Five Things Every Supervisor Needs to Know

What makes a supervisor great? While there’s not a quick or simple answer to that question, there is a certain skill set learned through time and exposure, that makes supervisors more effective. But with increasing pressure being placed on supervisors to perform, organizations can’t afford a long learning curve for supervisory skills training. So as a trainer, what can you do to set your supervisors on a course for success?  
Here are five key skills to start: 
1. Guiding the Work
Supervisors are responsible for directing the work of their employees. The following points can help supervisors keep an eye on organizational demands while managing the day-to-day work of meeting group needs.

What to Do
  • Support organizational goals.
  • Get your employees involved in the planning process.
  • Act decisively.
  • Make plans with specific progress review dates.
What to Avoid
  • Telling employees that you disagree with management positions.
  • Consistently preparing detailed plans without consulting your employees.
  • Putting off making decisions until you’re sure that they’re perfect.
  • Failing to assign responsibility on tasks.
2. Organizing the Work
Supervisors need to constantly assess priorities and assign tasks because even the best made plans need attention as work progresses. It’s important to know how to delegate work to people and allocate resources to accomplish goals.
What to Do
  • Set schedules to meet the organization’s goals.
  • Use others’ expertise to organize when necessary.
  • Keep track of what’s going on in the informal organization.
  • Involve others if you have to reorganize.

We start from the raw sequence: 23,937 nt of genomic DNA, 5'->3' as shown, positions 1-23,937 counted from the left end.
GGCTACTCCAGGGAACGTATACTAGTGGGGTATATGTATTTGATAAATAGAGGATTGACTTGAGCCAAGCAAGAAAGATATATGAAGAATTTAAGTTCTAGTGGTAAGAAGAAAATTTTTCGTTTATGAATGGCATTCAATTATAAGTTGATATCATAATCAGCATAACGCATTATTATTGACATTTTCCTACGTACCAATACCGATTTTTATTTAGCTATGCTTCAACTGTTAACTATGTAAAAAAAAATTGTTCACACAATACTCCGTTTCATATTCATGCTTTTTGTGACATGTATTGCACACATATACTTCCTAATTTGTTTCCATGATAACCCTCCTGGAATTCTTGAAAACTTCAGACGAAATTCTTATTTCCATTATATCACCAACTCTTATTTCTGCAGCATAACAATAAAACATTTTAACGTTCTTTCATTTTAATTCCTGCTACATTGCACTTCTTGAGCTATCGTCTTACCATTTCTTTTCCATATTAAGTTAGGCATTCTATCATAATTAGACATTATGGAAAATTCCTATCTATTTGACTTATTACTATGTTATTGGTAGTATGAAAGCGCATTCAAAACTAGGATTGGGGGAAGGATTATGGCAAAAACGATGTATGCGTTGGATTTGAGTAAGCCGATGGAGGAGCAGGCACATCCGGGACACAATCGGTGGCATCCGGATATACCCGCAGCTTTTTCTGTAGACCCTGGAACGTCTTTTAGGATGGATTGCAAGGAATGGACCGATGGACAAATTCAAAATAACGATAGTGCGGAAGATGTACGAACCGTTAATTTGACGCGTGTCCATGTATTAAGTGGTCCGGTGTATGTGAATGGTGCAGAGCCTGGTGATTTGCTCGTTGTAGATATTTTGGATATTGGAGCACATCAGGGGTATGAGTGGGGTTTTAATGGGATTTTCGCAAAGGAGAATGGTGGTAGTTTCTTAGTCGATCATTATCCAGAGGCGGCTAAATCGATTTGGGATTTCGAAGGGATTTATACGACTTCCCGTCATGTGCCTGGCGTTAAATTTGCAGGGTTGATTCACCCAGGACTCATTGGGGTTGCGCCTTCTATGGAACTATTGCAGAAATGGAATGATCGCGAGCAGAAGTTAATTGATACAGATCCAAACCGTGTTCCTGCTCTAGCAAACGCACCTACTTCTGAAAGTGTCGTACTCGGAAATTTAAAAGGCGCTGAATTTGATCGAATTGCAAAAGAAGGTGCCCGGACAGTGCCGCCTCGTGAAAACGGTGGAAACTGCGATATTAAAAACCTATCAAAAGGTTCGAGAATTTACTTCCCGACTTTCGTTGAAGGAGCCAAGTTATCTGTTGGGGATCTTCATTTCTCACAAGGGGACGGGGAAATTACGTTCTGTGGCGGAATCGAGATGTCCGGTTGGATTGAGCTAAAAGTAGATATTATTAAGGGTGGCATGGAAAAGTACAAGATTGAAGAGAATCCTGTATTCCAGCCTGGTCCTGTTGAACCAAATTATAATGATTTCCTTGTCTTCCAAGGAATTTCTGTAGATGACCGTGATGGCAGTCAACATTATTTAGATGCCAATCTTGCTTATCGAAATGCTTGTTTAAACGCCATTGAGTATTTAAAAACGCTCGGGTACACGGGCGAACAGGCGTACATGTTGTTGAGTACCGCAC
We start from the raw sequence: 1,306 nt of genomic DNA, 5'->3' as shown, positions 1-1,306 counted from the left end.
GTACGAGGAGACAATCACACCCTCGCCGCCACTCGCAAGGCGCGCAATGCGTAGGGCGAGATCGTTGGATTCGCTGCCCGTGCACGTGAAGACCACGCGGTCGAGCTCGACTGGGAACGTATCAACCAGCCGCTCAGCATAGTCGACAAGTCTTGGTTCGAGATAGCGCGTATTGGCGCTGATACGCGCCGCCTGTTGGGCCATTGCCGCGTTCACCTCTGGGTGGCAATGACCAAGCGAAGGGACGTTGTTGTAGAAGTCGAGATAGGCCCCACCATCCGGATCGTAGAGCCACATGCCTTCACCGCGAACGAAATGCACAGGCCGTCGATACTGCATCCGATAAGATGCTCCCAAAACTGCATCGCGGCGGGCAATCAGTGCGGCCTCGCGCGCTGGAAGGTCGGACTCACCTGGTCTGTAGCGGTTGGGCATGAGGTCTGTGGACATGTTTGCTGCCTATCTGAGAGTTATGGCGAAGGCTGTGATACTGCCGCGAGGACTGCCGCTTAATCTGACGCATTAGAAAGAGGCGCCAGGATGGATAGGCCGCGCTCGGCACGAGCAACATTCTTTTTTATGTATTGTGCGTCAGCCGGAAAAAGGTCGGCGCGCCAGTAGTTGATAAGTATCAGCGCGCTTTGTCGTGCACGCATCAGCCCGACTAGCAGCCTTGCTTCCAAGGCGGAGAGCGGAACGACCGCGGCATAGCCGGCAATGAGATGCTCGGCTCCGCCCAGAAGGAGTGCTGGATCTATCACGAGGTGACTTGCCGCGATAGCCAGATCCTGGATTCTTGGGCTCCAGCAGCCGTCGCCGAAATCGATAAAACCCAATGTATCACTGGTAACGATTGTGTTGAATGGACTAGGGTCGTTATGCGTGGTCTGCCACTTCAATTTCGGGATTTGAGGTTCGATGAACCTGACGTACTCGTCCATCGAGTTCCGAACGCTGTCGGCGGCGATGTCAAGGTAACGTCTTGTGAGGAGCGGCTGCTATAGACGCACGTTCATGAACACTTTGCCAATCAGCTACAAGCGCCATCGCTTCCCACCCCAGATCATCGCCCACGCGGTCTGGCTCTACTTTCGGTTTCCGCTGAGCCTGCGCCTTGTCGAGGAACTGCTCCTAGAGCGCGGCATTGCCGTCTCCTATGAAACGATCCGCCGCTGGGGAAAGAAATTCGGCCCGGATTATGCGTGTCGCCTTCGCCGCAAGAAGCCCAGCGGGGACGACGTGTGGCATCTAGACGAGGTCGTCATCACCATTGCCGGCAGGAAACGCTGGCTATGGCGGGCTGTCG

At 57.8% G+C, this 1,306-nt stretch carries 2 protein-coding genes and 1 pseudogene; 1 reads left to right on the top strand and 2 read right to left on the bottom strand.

What to Avoid
  • Accepting work changes without question.
  • Showing favoritism or fail to assign unpleasant tasks.
  • Failing to assign responsibility for necessary tasks.
  • Trying to have complete knowledge of all aspects of the work.
3. Developing Your Staff
People are the key to every supervisor’s success. Developing one’s staff requires understanding the abilities of employees as individuals, rather than as a group. Only then can supervisors assign tasks according to development needs.

What to Do
  • Delegate work that develops your employees’ skills.
  • Get to know employees on an individual basis.
  • Keep employees informed about the status of their requests.
  • Make your expectations for results clear when you delegate tasks.
What to Avoid
  • Completing tasks yourself because they require effort to teach others.
  • Treating employees as a group rather than as individuals.
  • Forgetting to tell employees about the status of their requests.
  • Delegating only to people who already have the skill for the task.
4. Managing Performance
It is critical for supervisors to track the performance of their employees and help them to meet both their personal objectives and those of the organization. 
What to Do
  • Track performance and provide feedback on a continual basis.
  • Judge performance by how it affects the organization.
  • Remain objective.
  • Get commitment from employees to improve their performance.
What to Avoid
  • Reviewing performance only once a year.
  • Judging employees before you talk with them about their performance.
  • Allowing yourself to become emotional.
  • Trying to fix every problem, no matter how small.
5. Managing Relations
A supervisor’s group is surrounded by other groups who affect its work. Managing relationships with other groups is critical to ensuring that the supervisor’s group is effective and that organizational goals are met.

What to Do
  • Keep other groups informed about your plans.
  • Consider others’ requests for help based on the needs of the organization.
  • Become generally familiar with other groups’ work.
  • Develop relationships with other supervisors.
What to Avoid
  • Trying to acquire resources by complaining about your group’s situation.
  • Trying to have complete knowledge of other groups’ work.
  • Turning down all requests for help that inconvenience your group.
  • Accepting work from other groups without question.
Assessing a supervisor’s skill level in these five dimensions is the first step toward improving performance. And it’s not just the green supervisor who can benefit from supervisory skills training. Even the most seasoned supervisors with lots of experience can benefit from reviewing the basics.
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